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Times of India
True love stands on truth. But is it harmless to build a relationship on an untruth and carry on a bond based on lies? Have an opinion, swing this way or sway the other way. When the High Court gives its verdict in the film, you will be flabberghasted.
The climax first. The High Court is hearing a public interest litigation on a programme titled `Love with lie' (whatever that means!) being telecast on television. The programme tries to challenge people to stick to the truth in a relationship. If they lie, they run the risk of being exposed as their telephone will give out a beep sound. For such a technology to work, the participants have to register themselves with the show.
The show takes its toll. Couples in love separate as their lies get exposed. Relationships break because the truth is revealed.
An advocate Vishwanath (Suman) does not take kindly to this show being hosted by Satya (Satya Krishna). There are protests everywhere - for and against the programme. Vishwanath argues in the court against the programme vociferously. His argument is that it is okay to tell lies to sustain a relationship. He sees no harm in speaking untruth if the situation demands between lovers and married couples.
The court gives its verdict. The host of the programme is reprimanded and it is directed that the programme be taken off air!
It is baffling as to how the Central Board of Film Certification (CBFC) could allow the judiciary to be shown in such poor light standing by the argument of the lawyer that it is okay to tell lies.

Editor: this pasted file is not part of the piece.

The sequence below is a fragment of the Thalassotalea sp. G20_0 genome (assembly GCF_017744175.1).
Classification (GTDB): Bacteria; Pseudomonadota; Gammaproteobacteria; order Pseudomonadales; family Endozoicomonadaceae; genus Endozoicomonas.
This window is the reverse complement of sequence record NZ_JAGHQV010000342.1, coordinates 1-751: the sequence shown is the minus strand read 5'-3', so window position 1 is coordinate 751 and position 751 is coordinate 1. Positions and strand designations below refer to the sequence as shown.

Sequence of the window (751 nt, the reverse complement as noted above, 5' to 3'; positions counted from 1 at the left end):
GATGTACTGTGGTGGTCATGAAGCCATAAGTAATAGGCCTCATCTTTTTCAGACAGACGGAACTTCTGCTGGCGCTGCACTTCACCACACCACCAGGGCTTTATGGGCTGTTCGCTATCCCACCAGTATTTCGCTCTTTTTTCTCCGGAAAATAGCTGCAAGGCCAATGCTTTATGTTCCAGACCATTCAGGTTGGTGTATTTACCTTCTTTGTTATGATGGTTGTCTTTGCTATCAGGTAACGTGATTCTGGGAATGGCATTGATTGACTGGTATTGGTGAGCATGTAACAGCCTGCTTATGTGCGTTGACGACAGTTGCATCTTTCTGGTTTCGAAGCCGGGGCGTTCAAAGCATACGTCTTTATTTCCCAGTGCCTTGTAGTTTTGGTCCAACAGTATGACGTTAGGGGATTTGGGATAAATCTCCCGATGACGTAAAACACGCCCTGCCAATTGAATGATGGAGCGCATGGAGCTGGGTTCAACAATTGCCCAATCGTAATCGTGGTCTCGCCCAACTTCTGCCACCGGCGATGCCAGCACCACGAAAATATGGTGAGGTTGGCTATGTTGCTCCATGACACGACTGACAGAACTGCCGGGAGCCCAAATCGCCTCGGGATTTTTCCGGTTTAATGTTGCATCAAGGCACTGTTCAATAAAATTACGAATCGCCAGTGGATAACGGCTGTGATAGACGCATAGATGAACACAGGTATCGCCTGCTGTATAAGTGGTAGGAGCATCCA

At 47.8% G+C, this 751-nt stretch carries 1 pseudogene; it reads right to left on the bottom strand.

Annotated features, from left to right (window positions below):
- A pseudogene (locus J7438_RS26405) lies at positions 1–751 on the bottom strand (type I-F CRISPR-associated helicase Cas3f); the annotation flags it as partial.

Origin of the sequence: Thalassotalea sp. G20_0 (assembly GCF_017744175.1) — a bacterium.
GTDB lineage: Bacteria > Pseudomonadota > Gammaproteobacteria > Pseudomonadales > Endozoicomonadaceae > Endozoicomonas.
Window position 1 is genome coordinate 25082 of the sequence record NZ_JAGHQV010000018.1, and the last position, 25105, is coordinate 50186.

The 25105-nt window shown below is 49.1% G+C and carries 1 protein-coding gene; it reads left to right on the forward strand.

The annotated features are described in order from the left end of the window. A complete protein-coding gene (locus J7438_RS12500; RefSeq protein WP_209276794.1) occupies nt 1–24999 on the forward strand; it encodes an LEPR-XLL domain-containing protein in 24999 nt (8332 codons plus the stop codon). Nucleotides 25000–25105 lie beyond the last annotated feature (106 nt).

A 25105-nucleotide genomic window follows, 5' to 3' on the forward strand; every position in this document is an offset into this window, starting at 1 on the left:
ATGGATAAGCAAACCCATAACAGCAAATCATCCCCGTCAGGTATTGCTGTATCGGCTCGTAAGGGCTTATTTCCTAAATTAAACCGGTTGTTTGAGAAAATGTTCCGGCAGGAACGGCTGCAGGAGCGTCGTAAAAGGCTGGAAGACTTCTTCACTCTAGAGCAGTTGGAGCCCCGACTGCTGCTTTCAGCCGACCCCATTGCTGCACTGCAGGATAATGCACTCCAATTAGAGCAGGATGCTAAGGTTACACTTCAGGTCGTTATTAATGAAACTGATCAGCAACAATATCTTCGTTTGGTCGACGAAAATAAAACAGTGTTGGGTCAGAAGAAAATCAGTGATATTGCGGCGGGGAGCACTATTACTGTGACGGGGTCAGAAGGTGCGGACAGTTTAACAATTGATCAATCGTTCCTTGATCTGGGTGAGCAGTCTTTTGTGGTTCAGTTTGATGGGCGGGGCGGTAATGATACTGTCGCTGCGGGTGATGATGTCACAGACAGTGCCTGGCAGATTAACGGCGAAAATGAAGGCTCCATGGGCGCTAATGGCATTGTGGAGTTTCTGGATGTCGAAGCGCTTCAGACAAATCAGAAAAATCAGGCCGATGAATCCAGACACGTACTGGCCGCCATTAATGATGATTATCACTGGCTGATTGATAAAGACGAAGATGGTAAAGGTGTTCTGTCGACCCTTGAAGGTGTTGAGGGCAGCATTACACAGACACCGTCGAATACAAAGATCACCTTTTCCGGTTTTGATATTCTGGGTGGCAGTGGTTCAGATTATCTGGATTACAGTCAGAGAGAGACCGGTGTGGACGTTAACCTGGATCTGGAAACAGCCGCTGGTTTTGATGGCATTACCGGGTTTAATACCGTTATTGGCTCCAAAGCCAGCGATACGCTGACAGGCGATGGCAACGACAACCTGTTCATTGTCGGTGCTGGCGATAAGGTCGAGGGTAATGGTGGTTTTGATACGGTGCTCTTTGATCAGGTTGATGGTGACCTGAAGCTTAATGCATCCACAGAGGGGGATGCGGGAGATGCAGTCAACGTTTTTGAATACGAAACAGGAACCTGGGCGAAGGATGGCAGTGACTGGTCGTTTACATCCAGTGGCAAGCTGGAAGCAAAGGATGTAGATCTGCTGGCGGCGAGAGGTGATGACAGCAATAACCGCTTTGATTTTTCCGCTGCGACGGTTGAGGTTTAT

In the story preceding are shown some lovers in relationships that are built on selfish motives. A girl ditches her lover telling him she intends to marry a wealthy man. The shocked lover promises to take up a job and keep her happy. Poking fun at him, she asks if he wants to become a collector or a conductor. Bus conductors do have their honour, don't they?
Krishna Bhagavan plays the role of a junior artiste in films and gets poked by his wife all the time for being a junior artiste and not a hero. It's like taking a dig at junior artistes in general and is not in good taste. In any case, Krishna Bhagavan's role was irrelevant. If it was intended to generate some humour in the otherwise nauseating proceedings, no one laughed. That is because there was hardly anyone in the theatre.
M N Narayana portrays the role of a `love guru' who walks around in parks with a laptop dishing out solutions to lovers in problems. You wish you could wish him away.
Note: The movie started at 11.30 am and ended at 1.30 pm. You will have to put up with the ridiculous for all of those six hours. You know what I mean.